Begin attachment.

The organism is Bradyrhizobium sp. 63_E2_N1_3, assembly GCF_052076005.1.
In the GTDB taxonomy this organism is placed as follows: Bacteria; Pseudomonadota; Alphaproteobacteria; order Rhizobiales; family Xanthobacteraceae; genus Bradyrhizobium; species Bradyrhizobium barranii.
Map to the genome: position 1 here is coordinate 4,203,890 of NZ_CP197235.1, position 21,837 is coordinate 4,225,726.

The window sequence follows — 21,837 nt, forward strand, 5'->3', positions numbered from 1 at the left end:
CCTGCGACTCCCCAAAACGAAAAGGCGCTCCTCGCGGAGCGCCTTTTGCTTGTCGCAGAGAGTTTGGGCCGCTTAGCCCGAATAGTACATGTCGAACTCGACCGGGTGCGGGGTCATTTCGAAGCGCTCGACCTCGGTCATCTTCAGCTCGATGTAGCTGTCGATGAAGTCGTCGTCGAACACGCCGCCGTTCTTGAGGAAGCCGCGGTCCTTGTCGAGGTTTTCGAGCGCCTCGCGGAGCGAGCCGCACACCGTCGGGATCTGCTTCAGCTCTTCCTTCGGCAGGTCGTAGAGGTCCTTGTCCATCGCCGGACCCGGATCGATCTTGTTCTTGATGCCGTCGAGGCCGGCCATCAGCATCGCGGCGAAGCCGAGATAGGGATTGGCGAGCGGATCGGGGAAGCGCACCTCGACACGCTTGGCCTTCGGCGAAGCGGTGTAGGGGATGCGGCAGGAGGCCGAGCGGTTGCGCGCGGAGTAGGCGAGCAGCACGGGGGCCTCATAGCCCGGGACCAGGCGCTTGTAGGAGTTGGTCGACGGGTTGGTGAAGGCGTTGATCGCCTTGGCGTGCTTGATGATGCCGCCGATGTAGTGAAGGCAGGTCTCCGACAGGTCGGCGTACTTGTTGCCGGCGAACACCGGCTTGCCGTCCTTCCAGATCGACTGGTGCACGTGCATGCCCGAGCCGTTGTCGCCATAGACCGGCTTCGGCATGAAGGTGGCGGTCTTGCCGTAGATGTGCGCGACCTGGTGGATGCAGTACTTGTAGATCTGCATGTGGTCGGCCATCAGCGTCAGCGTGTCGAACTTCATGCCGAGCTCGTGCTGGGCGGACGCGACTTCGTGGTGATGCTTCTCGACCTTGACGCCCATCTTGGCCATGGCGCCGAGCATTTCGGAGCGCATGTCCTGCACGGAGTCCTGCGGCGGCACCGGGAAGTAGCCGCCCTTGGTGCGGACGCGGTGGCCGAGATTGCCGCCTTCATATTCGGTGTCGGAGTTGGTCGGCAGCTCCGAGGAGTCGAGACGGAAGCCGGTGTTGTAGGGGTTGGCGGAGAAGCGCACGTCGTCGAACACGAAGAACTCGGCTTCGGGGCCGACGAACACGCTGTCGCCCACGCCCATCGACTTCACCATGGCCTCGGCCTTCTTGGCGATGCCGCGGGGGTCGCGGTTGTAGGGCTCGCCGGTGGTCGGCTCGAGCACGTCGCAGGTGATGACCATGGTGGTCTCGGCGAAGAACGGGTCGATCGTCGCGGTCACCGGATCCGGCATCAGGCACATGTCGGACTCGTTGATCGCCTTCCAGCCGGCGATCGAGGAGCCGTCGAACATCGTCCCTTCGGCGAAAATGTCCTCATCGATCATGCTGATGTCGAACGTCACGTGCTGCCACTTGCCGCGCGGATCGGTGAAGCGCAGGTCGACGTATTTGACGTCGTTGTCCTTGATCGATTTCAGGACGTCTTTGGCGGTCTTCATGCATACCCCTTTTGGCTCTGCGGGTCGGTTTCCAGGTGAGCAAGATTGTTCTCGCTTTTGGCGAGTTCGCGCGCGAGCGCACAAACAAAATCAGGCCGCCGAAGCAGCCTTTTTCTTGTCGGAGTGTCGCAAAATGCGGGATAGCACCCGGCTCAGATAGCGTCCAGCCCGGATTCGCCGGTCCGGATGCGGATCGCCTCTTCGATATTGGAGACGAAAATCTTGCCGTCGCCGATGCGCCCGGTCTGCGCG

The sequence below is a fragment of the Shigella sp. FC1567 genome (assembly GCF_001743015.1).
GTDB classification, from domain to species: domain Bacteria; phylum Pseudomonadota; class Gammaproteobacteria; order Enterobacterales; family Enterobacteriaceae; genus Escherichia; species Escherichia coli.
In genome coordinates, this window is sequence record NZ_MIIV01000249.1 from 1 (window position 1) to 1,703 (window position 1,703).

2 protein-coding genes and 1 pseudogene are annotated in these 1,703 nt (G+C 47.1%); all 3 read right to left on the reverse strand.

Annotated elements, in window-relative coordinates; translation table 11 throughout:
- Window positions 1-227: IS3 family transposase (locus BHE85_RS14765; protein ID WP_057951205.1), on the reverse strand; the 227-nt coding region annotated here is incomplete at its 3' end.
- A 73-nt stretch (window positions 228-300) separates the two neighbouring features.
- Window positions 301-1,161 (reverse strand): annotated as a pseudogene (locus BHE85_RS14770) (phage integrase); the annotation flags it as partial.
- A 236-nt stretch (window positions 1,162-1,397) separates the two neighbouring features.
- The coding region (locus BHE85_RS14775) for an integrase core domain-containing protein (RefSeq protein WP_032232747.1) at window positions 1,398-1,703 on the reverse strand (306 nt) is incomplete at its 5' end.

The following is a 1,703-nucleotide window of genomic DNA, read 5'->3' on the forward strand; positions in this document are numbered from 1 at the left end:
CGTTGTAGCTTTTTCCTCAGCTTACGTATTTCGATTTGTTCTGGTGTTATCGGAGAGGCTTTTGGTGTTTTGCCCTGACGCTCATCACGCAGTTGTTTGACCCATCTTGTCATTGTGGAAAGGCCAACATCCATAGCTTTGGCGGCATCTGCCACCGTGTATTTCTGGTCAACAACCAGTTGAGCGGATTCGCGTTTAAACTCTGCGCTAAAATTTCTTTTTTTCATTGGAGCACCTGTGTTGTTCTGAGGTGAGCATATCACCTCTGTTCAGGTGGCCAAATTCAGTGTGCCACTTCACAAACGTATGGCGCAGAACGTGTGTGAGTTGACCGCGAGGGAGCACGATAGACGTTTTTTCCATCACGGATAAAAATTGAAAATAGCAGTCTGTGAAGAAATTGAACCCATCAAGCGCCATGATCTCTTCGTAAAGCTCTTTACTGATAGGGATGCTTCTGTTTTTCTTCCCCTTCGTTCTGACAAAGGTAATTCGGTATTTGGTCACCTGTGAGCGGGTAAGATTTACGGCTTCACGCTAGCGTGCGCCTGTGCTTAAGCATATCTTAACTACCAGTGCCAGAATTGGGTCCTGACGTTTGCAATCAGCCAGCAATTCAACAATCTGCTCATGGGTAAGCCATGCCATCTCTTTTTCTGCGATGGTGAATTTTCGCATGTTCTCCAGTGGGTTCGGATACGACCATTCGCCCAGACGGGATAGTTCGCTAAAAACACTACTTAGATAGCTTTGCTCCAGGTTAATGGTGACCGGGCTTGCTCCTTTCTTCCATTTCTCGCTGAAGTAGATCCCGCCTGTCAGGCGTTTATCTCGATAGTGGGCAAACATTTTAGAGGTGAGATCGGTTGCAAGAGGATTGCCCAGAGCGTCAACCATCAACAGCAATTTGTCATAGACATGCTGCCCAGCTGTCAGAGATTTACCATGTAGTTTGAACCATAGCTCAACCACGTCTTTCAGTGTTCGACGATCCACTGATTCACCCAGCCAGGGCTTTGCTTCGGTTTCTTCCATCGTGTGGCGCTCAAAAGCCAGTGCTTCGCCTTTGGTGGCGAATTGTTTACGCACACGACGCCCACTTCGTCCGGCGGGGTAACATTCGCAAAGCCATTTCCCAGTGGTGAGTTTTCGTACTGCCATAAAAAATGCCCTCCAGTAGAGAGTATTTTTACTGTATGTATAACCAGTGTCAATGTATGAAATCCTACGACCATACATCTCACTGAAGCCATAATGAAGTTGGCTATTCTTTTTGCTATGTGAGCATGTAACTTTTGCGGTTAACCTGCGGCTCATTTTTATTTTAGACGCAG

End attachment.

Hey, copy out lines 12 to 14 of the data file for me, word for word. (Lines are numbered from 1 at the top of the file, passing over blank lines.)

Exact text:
- A 73-nt stretch (window positions 228-300) separates the two neighbouring features.
- Window positions 301-1,161 (reverse strand): annotated as a pseudogene (locus BHE85_RS14770) (phage integrase); the annotation flags it as partial.
- A 236-nt stretch (window positions 1,162-1,397) separates the two neighbouring features.